Taking care of business as one of the executives, Pat Ramsey of Vice President Community & Economic Development at Fifth Third Bank recalls how she got to where she is today.
“Of course, it wasn’t a whole lot of money at that time, however, it was a wonderful experience,” she said.
She’s talking about her days working at the Urban League of Greater Cleveland.
“I met a lot of people in the community, in various organizations, in government and they actually connected me with a lot of folks in the community to help me network,” Ramsey said.
When she was just 19 years old, she got her first job at the urban league, a job she says that set her up for success.
“It was basically giving me the confidence to move into any other position to further my career,” she explained.
And that’s what Marsha Mockabee, CEO of The Urban League Cleveland says it’s all about.
“Addressing the needs of the systems and addressing the needs of the community at the same time,” she said.
Those needs are what the founding fathers built the non-profit on by advocating for community members migrating from the south, who had a lack of resources to get things like a home or job.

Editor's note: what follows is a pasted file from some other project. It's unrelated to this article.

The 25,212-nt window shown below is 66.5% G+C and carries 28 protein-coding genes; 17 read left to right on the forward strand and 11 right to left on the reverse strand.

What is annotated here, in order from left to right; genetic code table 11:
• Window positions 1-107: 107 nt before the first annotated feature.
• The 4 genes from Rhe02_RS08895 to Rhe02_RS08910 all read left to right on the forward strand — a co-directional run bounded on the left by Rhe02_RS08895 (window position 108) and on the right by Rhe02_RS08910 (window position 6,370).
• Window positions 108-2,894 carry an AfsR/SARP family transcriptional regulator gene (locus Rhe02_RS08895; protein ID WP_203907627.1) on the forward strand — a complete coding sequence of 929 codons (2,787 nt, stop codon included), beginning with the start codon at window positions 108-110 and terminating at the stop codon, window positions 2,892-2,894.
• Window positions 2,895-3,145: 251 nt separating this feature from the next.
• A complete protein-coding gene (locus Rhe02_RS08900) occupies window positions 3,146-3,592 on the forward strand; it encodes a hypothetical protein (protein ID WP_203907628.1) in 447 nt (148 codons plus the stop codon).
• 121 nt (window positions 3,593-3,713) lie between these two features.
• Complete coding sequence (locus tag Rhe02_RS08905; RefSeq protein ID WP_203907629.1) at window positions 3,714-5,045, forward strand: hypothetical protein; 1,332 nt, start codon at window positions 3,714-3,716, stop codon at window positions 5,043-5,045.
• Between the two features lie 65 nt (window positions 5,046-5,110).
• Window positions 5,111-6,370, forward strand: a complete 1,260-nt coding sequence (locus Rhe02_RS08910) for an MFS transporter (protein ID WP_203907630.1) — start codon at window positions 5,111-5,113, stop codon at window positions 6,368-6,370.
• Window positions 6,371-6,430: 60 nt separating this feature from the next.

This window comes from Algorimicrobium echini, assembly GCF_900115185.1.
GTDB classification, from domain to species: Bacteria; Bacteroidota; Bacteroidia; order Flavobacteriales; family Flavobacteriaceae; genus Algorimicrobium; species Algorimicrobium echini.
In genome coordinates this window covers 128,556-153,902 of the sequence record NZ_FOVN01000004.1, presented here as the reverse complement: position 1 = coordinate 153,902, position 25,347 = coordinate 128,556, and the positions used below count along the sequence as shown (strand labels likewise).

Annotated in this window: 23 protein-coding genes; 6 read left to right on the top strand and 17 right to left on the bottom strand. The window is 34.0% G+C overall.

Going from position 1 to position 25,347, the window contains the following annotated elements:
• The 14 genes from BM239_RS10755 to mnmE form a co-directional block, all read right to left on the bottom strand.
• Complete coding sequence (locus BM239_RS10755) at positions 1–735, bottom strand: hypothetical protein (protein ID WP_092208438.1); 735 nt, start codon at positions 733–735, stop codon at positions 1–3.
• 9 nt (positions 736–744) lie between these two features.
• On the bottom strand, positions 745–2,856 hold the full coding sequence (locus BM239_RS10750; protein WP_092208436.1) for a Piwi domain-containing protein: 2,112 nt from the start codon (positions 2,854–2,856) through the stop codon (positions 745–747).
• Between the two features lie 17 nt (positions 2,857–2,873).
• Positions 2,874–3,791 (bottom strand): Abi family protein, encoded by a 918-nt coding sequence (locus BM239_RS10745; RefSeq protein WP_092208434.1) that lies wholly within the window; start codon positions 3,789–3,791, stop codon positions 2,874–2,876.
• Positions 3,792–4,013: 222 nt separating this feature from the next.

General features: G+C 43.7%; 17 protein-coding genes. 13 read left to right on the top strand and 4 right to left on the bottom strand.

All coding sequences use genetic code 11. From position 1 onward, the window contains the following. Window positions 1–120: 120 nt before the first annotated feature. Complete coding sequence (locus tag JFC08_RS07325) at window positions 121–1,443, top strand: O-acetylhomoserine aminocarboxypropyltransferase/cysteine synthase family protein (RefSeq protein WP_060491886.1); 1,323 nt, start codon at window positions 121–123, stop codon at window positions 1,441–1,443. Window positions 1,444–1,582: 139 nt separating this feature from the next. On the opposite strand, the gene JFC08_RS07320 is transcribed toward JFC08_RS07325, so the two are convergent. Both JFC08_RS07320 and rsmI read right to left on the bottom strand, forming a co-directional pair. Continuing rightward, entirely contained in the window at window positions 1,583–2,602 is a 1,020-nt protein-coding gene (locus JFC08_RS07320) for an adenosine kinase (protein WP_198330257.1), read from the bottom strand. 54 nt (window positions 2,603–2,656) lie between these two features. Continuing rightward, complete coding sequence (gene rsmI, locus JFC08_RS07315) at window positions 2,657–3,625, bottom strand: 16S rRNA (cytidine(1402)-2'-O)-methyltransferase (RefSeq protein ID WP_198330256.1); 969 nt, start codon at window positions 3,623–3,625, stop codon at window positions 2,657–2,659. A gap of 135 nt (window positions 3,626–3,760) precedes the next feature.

“They also helped to train and prepare people so they could be ready to go to work,” Mockabee said.
A century later, and that work has continued with programs like Kids College, a reading program for children and S.O.A.R. for young professionals.
“First of all, it’s empowerment, the urban league is an organization that helps empower people to be stronger within their community, within their jobs,” said Ramsey.
Amid financial challenges and funding changes, Mockabee said she hopes to continue that empowerment for years to come.
“That’s really been sort of the cornerstone of all the work that we do in our community for the first 100 years and certainly going into the next 100,” she said.
The urban league's special benefit concert is Thursday night.
R & B legend Jeffery Osborne will be performing at the Rocksino. Doors open at 6:30 p.m.